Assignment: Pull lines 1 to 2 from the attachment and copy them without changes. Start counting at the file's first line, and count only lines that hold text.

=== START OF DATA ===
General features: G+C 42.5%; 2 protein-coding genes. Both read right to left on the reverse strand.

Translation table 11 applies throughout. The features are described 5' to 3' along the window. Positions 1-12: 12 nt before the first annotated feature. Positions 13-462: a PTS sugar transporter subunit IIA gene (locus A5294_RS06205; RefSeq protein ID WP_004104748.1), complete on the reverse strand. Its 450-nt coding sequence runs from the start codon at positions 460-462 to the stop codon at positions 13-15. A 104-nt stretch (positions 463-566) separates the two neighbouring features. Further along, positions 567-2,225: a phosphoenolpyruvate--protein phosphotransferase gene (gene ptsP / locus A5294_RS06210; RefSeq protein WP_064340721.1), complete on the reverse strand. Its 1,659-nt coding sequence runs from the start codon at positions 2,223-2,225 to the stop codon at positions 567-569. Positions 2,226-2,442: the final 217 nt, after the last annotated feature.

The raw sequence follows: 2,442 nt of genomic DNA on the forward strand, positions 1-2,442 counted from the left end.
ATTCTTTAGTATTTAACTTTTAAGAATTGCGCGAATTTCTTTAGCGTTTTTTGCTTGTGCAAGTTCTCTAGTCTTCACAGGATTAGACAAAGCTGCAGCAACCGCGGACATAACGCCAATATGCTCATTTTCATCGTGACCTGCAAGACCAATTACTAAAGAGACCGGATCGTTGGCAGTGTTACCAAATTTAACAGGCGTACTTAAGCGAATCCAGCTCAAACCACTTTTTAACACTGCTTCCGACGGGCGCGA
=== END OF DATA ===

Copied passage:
General features: G+C 42.5%; 2 protein-coding genes. Both read right to left on the reverse strand.

Translation table 11 applies throughout. The features are described 5' to 3' along the window. Positions 1-12: 12 nt before the first annotated feature. Positions 13-462: a PTS sugar transporter subunit IIA gene (locus A5294_RS06205; RefSeq protein ID WP_004104748.1), complete on the reverse strand. Its 450-nt coding sequence runs from the start codon at positions 460-462 to the stop codon at positions 13-15. A 104-nt stretch (positions 463-566) separates the two neighbouring features. Further along, positions 567-2,225: a phosphoenolpyruvate--protein phosphotransferase gene (gene ptsP / locus A5294_RS06210; RefSeq protein WP_064340721.1), complete on the reverse strand. Its 1,659-nt coding sequence runs from the start codon at positions 2,223-2,225 to the stop codon at positions 567-569. Positions 2,226-2,442: the final 217 nt, after the last annotated feature.